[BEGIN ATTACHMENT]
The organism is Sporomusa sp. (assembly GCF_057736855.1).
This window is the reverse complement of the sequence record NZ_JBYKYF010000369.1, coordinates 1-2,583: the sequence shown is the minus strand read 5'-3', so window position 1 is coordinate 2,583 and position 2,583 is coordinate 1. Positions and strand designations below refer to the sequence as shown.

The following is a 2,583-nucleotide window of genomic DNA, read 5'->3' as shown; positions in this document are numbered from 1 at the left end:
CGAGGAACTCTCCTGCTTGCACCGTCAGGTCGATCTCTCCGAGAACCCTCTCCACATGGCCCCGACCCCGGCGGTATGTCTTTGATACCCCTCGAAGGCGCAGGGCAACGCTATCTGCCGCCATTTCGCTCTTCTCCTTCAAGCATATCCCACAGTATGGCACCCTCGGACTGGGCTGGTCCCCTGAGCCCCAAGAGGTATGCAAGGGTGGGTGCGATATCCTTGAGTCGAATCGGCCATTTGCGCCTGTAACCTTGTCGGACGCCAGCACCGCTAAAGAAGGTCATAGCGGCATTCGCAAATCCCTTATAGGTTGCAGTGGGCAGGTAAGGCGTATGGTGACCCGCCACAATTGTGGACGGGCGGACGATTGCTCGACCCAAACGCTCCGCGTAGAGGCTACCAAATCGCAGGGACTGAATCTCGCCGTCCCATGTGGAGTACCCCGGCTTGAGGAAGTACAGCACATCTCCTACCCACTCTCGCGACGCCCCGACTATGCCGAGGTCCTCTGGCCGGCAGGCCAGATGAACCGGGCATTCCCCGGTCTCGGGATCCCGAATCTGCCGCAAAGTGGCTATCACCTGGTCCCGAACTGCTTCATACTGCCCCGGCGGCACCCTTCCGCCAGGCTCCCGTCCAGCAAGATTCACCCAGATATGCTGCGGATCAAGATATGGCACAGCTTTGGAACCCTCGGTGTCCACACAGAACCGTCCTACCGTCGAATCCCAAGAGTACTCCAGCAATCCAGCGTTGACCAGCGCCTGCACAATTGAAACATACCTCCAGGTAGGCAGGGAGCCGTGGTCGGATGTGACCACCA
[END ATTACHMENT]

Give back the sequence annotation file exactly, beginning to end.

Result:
The organism is Sporomusa sp. (assembly GCF_057736855.1).
This window is the reverse complement of the sequence record NZ_JBYKYF010000369.1, coordinates 1-2,583: the sequence shown is the minus strand read 5'-3', so window position 1 is coordinate 2,583 and position 2,583 is coordinate 1. Positions and strand designations below refer to the sequence as shown.

The following is a 2,583-nucleotide window of genomic DNA, read 5'->3' as shown; positions in this document are numbered from 1 at the left end:
CGAGGAACTCTCCTGCTTGCACCGTCAGGTCGATCTCTCCGAGAACCCTCTCCACATGGCCCCGACCCCGGCGGTATGTCTTTGATACCCCTCGAAGGCGCAGGGCAACGCTATCTGCCGCCATTTCGCTCTTCTCCTTCAAGCATATCCCACAGTATGGCACCCTCGGACTGGGCTGGTCCCCTGAGCCCCAAGAGGTATGCAAGGGTGGGTGCGATATCCTTGAGTCGAATCGGCCATTTGCGCCTGTAACCTTGTCGGACGCCAGCACCGCTAAAGAAGGTCATAGCGGCATTCGCAAATCCCTTATAGGTTGCAGTGGGCAGGTAAGGCGTATGGTGACCCGCCACAATTGTGGACGGGCGGACGATTGCTCGACCCAAACGCTCCGCGTAGAGGCTACCAAATCGCAGGGACTGAATCTCGCCGTCCCATGTGGAGTACCCCGGCTTGAGGAAGTACAGCACATCTCCTACCCACTCTCGCGACGCCCCGACTATGCCGAGGTCCTCTGGCCGGCAGGCCAGATGAACCGGGCATTCCCCGGTCTCGGGATCCCGAATCTGCCGCAAAGTGGCTATCACCTGGTCCCGAACTGCTTCATACTGCCCCGGCGGCACCCTTCCGCCAGGCTCCCGTCCAGCAAGATTCACCCAGATATGCTGCGGATCAAGATATGGCACAGCTTTGGAACCCTCGGTGTCCACACAGAACCGTCCTACCGTCGAATCCCAAGAGTACTCCAGCAATCCAGCGTTGACCAGCGCCTGCACAATTGAAACATACCTCCAGGTAGGCAGGGAGCCGTGGTCGGATGTGACCACCA